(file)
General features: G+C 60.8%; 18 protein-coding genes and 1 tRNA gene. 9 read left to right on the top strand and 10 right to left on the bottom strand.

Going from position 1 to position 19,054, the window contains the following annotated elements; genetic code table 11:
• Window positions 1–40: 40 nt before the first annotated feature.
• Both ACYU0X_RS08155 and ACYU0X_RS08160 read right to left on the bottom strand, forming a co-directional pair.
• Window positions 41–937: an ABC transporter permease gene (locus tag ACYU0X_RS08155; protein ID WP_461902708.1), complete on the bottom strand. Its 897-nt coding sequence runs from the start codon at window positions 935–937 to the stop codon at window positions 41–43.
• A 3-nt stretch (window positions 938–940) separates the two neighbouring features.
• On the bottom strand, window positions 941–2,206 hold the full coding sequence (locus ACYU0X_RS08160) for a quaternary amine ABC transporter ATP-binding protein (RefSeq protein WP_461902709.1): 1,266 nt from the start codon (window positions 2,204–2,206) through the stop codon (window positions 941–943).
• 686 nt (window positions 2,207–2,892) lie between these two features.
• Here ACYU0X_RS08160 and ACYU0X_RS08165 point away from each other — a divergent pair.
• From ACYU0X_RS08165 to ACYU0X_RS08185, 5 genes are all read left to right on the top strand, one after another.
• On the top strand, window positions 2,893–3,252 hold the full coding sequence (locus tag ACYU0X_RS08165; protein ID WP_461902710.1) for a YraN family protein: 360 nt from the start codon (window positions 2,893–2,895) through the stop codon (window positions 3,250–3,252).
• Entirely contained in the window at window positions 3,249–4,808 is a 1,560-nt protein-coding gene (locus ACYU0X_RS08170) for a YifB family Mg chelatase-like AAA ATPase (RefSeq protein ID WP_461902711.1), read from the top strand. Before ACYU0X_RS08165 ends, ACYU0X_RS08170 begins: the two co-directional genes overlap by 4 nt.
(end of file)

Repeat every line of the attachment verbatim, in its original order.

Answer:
General features: G+C 60.8%; 18 protein-coding genes and 1 tRNA gene. 9 read left to right on the top strand and 10 right to left on the bottom strand.

Going from position 1 to position 19,054, the window contains the following annotated elements; genetic code table 11:
• Window positions 1–40: 40 nt before the first annotated feature.
• Both ACYU0X_RS08155 and ACYU0X_RS08160 read right to left on the bottom strand, forming a co-directional pair.
• Window positions 41–937: an ABC transporter permease gene (locus tag ACYU0X_RS08155; protein ID WP_461902708.1), complete on the bottom strand. Its 897-nt coding sequence runs from the start codon at window positions 935–937 to the stop codon at window positions 41–43.
• A 3-nt stretch (window positions 938–940) separates the two neighbouring features.
• On the bottom strand, window positions 941–2,206 hold the full coding sequence (locus ACYU0X_RS08160) for a quaternary amine ABC transporter ATP-binding protein (RefSeq protein WP_461902709.1): 1,266 nt from the start codon (window positions 2,204–2,206) through the stop codon (window positions 941–943).
• 686 nt (window positions 2,207–2,892) lie between these two features.
• Here ACYU0X_RS08160 and ACYU0X_RS08165 point away from each other — a divergent pair.
• From ACYU0X_RS08165 to ACYU0X_RS08185, 5 genes are all read left to right on the top strand, one after another.
• On the top strand, window positions 2,893–3,252 hold the full coding sequence (locus tag ACYU0X_RS08165; protein ID WP_461902710.1) for a YraN family protein: 360 nt from the start codon (window positions 2,893–2,895) through the stop codon (window positions 3,250–3,252).
• Entirely contained in the window at window positions 3,249–4,808 is a 1,560-nt protein-coding gene (locus ACYU0X_RS08170) for a YifB family Mg chelatase-like AAA ATPase (RefSeq protein ID WP_461902711.1), read from the top strand. Before ACYU0X_RS08165 ends, ACYU0X_RS08170 begins: the two co-directional genes overlap by 4 nt.